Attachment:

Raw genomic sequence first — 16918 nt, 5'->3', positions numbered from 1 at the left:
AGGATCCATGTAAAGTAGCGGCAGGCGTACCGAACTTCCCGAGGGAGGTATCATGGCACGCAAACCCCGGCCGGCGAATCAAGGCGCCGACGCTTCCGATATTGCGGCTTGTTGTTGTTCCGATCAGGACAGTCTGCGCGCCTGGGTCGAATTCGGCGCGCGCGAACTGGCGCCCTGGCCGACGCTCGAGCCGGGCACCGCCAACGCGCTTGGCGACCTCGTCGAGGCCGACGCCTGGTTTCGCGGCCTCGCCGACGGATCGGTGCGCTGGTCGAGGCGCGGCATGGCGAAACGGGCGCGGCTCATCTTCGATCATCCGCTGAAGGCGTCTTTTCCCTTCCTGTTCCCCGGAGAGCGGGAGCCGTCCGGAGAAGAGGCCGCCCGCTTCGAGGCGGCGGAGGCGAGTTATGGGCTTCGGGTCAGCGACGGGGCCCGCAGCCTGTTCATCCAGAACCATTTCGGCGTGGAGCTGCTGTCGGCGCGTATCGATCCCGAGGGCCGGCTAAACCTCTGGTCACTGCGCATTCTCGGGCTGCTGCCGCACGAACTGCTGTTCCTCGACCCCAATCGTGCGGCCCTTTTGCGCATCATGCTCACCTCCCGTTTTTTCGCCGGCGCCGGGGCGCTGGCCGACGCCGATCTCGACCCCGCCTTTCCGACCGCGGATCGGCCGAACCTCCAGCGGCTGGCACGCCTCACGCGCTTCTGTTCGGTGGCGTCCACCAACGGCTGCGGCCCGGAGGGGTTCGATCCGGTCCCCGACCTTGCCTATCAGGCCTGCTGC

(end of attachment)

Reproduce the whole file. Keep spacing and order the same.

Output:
Raw genomic sequence first — 16918 nt, 5'->3', positions numbered from 1 at the left:
AGGATCCATGTAAAGTAGCGGCAGGCGTACCGAACTTCCCGAGGGAGGTATCATGGCACGCAAACCCCGGCCGGCGAATCAAGGCGCCGACGCTTCCGATATTGCGGCTTGTTGTTGTTCCGATCAGGACAGTCTGCGCGCCTGGGTCGAATTCGGCGCGCGCGAACTGGCGCCCTGGCCGACGCTCGAGCCGGGCACCGCCAACGCGCTTGGCGACCTCGTCGAGGCCGACGCCTGGTTTCGCGGCCTCGCCGACGGATCGGTGCGCTGGTCGAGGCGCGGCATGGCGAAACGGGCGCGGCTCATCTTCGATCATCCGCTGAAGGCGTCTTTTCCCTTCCTGTTCCCCGGAGAGCGGGAGCCGTCCGGAGAAGAGGCCGCCCGCTTCGAGGCGGCGGAGGCGAGTTATGGGCTTCGGGTCAGCGACGGGGCCCGCAGCCTGTTCATCCAGAACCATTTCGGCGTGGAGCTGCTGTCGGCGCGTATCGATCCCGAGGGCCGGCTAAACCTCTGGTCACTGCGCATTCTCGGGCTGCTGCCGCACGAACTGCTGTTCCTCGACCCCAATCGTGCGGCCCTTTTGCGCATCATGCTCACCTCCCGTTTTTTCGCCGGCGCCGGGGCGCTGGCCGACGCCGATCTCGACCCCGCCTTTCCGACCGCGGATCGGCCGAACCTCCAGCGGCTGGCACGCCTCACGCGCTTCTGTTCGGTGGCGTCCACCAACGGCTGCGGCCCGGAGGGGTTCGATCCGGTCCCCGACCTTGCCTATCAGGCCTGCTGC